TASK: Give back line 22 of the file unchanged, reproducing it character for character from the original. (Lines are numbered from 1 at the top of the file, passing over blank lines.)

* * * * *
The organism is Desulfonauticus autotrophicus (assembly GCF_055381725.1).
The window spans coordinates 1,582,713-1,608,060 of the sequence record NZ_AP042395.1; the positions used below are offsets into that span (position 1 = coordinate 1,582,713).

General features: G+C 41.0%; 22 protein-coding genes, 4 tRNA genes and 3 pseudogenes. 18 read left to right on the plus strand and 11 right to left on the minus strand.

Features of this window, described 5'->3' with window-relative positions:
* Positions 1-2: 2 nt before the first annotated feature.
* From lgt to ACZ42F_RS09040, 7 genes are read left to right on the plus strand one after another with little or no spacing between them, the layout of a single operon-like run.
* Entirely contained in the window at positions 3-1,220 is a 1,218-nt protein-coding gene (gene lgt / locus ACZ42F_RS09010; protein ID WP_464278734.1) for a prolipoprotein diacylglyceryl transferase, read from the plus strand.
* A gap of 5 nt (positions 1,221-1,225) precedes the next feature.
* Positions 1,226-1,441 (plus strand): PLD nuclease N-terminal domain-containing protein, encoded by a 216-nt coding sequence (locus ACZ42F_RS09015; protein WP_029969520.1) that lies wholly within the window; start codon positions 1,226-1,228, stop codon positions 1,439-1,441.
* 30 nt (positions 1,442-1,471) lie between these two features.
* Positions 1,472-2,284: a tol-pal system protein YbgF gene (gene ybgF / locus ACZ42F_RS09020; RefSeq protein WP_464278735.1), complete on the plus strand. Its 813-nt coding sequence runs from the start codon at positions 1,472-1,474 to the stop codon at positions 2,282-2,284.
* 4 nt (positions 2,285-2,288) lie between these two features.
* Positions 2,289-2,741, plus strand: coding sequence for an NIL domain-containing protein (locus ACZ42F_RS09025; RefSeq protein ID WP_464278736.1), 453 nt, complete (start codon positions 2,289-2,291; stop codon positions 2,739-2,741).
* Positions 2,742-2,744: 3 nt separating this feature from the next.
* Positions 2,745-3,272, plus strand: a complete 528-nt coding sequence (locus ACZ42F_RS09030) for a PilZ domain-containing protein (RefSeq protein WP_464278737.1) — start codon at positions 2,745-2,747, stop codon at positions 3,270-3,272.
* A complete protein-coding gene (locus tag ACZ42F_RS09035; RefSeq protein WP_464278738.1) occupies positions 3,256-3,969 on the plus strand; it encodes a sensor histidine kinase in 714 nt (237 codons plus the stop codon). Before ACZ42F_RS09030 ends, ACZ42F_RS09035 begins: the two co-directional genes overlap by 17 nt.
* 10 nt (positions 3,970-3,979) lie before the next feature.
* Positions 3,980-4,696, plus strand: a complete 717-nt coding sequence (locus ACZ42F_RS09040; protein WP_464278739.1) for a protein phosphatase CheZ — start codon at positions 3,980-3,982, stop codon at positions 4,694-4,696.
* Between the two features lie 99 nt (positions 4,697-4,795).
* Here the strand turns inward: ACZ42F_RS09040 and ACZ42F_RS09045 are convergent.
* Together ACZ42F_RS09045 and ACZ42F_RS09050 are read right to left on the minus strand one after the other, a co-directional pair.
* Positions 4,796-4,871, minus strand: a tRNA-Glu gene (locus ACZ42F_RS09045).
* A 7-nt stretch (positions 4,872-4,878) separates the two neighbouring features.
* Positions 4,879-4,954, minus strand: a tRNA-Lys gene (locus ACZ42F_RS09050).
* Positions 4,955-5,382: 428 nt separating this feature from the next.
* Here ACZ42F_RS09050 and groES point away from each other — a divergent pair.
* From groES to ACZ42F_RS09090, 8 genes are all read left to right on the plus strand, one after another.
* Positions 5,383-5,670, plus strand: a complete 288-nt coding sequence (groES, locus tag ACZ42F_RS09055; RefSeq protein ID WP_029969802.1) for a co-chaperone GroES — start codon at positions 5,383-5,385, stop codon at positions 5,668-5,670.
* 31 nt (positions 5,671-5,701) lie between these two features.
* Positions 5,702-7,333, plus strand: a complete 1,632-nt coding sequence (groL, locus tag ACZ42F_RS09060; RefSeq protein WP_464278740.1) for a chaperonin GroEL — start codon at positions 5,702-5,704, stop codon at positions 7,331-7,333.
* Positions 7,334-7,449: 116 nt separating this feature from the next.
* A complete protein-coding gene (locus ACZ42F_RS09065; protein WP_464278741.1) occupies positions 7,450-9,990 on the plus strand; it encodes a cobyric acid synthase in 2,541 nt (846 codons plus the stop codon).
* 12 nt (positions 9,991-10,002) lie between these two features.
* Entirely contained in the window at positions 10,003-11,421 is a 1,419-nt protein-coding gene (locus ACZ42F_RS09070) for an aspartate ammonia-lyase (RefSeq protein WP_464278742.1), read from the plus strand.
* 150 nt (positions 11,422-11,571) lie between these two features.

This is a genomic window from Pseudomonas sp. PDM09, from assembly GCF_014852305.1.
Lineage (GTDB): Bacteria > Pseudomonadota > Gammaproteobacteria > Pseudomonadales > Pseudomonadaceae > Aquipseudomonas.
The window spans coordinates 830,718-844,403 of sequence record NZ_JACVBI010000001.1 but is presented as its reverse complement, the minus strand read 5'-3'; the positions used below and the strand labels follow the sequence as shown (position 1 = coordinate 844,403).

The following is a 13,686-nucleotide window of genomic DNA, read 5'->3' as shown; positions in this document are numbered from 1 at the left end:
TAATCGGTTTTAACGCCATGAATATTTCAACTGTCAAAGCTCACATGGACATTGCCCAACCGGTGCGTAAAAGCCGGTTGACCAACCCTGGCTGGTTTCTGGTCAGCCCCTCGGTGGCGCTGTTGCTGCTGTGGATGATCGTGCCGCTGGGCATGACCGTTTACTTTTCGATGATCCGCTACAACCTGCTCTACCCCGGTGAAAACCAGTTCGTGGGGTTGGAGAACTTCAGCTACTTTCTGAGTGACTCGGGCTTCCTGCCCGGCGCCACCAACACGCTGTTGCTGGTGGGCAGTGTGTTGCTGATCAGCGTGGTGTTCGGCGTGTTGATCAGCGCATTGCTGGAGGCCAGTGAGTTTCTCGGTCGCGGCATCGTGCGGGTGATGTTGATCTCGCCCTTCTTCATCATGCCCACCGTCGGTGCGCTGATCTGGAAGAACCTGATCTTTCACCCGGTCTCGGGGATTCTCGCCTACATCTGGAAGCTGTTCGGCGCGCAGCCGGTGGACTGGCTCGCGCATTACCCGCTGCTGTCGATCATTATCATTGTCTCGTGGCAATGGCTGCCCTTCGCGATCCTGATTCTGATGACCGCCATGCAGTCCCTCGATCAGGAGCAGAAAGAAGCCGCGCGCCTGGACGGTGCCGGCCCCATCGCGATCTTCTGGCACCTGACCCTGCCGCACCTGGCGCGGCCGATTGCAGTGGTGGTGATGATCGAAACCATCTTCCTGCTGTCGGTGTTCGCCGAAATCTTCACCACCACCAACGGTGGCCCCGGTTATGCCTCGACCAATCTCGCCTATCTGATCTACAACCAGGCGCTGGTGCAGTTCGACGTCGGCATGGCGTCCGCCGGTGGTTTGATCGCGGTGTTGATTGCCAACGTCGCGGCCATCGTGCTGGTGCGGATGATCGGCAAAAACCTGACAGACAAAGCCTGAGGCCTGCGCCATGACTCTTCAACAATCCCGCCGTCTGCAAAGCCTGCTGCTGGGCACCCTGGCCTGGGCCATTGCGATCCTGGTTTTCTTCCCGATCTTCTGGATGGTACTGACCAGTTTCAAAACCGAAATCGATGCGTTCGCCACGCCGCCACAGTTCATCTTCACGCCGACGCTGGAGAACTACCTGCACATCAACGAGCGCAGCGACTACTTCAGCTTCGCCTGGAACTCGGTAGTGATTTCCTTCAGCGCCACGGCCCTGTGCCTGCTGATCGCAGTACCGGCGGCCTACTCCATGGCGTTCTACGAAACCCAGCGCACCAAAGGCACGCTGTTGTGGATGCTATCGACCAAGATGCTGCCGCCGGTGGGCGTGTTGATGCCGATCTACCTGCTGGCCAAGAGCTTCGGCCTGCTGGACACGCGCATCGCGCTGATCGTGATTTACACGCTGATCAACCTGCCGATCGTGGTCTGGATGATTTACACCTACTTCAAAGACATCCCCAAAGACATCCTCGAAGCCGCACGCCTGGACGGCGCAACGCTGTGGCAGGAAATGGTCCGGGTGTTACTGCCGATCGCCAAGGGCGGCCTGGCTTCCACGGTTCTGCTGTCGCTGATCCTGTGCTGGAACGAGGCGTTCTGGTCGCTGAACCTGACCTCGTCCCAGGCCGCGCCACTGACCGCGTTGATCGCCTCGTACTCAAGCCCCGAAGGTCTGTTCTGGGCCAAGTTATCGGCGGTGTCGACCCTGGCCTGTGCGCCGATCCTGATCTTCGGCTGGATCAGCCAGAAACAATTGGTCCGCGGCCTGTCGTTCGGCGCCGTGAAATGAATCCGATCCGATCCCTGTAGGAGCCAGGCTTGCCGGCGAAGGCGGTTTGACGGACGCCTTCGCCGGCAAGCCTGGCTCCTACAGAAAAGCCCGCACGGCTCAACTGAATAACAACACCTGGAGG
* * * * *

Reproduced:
* Positions 4,796-4,871, minus strand: a tRNA-Glu gene (locus ACZ42F_RS09045).